‘I’m tired of asking’
STAMFORD — It’s tough to end up in the spotlight on the Rippowam Middle School stage.
Not because of the competitive nature of the drama club (in fact students in the 25-person group says it gives them a place to feel at home). It’s because only seven lights on the stage work.
Each year the drama club raises $4,000 to rent sound and lighting equipment for their two shows. Although the auditorium is equipped with light and sound systems, they are essentially defunct, leaving the tweens to raise thousands on their own.
“I see how much effort they put in the shows,” said Marcella Branch, a parent volunteer who runs the club. “It’d be nice to have the bare minimum. ... I’m tired of asking for just enough.”
It’s not only the drama club affected. The sounds of winter concerts fall faint without adequate mics. Lights flickered while the Academy of Information Technology and Engineering used the stage for its graduation. And outside groups, such as dance studios, that have long rented the auditorium for performances, are now shying away from paying for both the venue and substitute audio and lighting systems. This year’s All School Musical was moved to Westhill High School.
“They’re all saying, ‘Let us know when it’s ready and we’ll be back,’” said Al Perillo, head custodian at Rippowam.
Perillo said he’s been at Rippowam for 17 years. He’s been awaiting upgrades to the facility for 15 of them. Since his arrival, he’s only seen new carpet installed in the auditorium, which is one of the largest in the district. In addition to needing new audio and lighting, he said the theater could also benefit from new seating and a new orchestra pit. He doesn’t expect to see it happen.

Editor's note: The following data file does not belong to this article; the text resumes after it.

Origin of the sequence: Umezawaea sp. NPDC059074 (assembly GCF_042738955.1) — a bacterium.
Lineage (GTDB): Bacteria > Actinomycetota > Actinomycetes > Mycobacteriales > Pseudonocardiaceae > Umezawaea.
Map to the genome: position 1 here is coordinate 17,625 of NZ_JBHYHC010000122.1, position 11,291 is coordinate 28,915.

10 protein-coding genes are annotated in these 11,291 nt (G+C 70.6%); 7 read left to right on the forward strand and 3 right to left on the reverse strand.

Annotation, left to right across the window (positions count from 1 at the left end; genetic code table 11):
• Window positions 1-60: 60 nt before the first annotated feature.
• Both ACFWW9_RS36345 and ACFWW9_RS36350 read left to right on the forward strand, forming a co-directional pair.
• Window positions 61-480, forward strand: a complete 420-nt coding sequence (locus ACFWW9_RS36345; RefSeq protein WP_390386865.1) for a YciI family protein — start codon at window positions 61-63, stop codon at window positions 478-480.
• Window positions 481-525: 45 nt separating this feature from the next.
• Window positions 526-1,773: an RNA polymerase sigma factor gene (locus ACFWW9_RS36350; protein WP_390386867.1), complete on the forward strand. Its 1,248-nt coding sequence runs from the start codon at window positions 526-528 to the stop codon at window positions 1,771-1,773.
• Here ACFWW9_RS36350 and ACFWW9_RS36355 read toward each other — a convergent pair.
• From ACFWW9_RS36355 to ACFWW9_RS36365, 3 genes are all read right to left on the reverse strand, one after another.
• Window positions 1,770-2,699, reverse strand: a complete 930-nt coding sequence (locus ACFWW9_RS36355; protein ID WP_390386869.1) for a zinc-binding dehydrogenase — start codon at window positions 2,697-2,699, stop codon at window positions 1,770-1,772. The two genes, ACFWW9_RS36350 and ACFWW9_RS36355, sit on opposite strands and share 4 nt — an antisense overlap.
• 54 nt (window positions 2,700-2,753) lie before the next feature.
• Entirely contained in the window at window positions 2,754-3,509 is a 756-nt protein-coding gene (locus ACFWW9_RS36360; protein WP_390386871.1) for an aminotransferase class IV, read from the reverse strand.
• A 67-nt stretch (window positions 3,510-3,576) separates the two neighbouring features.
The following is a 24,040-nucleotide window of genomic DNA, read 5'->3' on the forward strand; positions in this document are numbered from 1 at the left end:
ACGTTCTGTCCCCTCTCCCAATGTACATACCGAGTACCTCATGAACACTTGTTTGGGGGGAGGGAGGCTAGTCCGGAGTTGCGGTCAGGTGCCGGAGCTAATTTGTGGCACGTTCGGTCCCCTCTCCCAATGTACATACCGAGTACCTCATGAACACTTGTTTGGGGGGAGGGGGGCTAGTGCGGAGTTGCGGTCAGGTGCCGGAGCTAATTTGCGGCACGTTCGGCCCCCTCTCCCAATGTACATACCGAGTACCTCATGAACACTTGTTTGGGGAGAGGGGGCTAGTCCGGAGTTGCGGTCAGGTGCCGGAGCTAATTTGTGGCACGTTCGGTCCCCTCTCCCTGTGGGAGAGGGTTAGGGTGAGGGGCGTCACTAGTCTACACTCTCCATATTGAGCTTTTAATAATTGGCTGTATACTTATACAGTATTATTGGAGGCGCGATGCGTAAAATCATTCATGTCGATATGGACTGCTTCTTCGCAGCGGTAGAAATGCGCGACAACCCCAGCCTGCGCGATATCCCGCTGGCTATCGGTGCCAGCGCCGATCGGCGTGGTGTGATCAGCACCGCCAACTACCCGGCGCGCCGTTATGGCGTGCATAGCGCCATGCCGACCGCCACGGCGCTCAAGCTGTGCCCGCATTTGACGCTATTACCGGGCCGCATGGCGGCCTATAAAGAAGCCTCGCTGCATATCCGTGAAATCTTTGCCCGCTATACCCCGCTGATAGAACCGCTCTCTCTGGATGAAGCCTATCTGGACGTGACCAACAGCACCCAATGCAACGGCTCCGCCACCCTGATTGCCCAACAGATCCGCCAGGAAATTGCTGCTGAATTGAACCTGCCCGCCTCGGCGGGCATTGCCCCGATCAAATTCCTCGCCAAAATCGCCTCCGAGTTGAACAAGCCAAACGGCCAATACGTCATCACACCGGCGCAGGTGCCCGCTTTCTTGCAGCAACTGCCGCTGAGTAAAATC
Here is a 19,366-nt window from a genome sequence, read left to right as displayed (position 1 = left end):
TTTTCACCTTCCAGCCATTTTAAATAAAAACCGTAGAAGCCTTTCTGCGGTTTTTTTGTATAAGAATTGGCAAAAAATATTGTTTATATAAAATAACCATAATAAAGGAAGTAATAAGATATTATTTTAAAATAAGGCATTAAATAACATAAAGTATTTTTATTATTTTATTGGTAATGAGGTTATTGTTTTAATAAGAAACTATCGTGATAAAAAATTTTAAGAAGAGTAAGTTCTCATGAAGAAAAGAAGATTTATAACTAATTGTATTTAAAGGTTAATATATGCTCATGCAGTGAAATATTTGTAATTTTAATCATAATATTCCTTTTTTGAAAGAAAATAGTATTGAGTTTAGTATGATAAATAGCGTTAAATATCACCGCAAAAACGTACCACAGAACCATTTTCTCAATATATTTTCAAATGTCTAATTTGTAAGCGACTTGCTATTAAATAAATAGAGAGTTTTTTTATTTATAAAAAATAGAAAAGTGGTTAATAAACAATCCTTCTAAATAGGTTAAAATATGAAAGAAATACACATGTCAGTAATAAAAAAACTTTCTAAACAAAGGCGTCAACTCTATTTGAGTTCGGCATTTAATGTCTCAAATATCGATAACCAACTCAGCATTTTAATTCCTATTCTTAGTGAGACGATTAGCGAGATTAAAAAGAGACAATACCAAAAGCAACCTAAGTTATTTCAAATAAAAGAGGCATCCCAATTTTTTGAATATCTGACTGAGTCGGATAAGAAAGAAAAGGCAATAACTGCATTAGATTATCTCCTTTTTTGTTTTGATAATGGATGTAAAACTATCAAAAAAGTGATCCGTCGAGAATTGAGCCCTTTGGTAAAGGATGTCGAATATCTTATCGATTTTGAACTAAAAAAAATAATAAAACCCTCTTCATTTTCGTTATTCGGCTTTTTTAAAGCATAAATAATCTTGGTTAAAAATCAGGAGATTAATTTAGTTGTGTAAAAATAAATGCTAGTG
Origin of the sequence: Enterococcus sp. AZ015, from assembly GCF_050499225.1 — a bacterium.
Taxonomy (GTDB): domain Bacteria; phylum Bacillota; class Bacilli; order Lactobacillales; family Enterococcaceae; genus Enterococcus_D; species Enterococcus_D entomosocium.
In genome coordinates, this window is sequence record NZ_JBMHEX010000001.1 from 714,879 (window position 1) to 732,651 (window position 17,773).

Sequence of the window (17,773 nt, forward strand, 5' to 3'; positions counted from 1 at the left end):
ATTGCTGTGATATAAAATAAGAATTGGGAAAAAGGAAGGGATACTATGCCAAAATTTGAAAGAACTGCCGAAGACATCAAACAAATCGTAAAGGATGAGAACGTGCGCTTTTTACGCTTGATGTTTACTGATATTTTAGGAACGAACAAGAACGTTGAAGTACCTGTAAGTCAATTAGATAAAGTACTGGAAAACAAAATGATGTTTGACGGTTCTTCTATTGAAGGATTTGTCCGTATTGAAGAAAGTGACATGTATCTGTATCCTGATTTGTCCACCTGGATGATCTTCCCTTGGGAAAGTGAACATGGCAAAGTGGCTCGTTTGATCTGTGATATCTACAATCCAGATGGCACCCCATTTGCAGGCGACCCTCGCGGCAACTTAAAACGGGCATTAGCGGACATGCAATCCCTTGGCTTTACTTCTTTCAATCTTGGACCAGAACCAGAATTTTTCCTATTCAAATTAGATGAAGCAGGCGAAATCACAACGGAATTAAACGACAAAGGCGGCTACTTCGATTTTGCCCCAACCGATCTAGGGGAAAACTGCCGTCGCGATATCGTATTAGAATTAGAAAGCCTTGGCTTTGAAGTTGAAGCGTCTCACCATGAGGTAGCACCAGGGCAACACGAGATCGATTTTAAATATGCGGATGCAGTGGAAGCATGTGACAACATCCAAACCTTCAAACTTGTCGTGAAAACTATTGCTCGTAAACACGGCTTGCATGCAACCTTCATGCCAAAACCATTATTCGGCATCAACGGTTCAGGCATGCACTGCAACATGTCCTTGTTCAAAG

In the four years she’s been volunteering with the Rippowam Drama Club, Branch said she’s seen the stage lights dim from 12 working bulbs to the seven they have now. In addition to fundraising for substitute systems, students provide their own props and costumes. They raise money through selling flowers and clothing drives.
“I want to fundraise for costumes,” Branch said. “All the money goes to things they should already have.”
The school’s parent-teacher organization helps. Branch said she’s even willing to learn grant writing to get the money to fix the theater.
The club has found support in the school administration and the community, she said. In 2016, when the show almost couldn’t go on due to lack of funding, a private foundation stepped in and donated $2,000.
But replacing the failing systems is a $500,000 capital project. According to the Board of Education’s capital priorities list, from 2017-18, the renovation ranks tenth after other projects. But it has been in the review and design phase for at least the past three years, according to Clarence Zachery, the district’s chief fiscal and operations support officer.
Zachery revealed this during a capital project discussions at a recent Board of Education meeting. With budget season approaching, board members Betsy Allyn and Jackie Pioli have voiced their frustration that the project has been in limbo for so long.
Both Allyn and Pioli have seen the effects of the aging auditorium first hand as parents. Allyn said she’s been pushing for upgrades since her daughter was in middle school at Rippowam. Her daughter is now a senior at Westhill and there’s still no repairs in sight for the auditorium.
“I’d like to see this fixed before I get off this board,” Allyn said. “It’s sad we can’t do this for our students.”
Zachery said there’s been a delay in getting the project done due to a disagreement over the quality of the new systems. But Pioli said the school shouldn’t be left in the dust while other middle schools have feasible auditoriums.
“This is where I have a real issue,” she said. “I hear it’s in engineering for three years. I as a parent don’t have a nice photo of my daughter graduating eighth grade, not my niece who graduated eighth grade from Rippowam. That was two-and-a-half years ago. How long does it take to get done and if it’s been there three years, how do other schools get in front of it? I want everyone to be treated fairly.”
Superintendent Earl Kim said recently the school board does get some say on capital projects discussed in engineering meetings. But the exact future of the auditorium remains unclear as the district prepares its next capital budget requests.
“It’s affecting the school as a whole,” Branch said. “Winter concert, spring concert, graduation. ... You can’t hear anything. It’s sad for the kids. I know it’s a very tough time for the Board of Ed ... it’s been going on a long time. I want to be patient, but I want something done sooner rather than later.”
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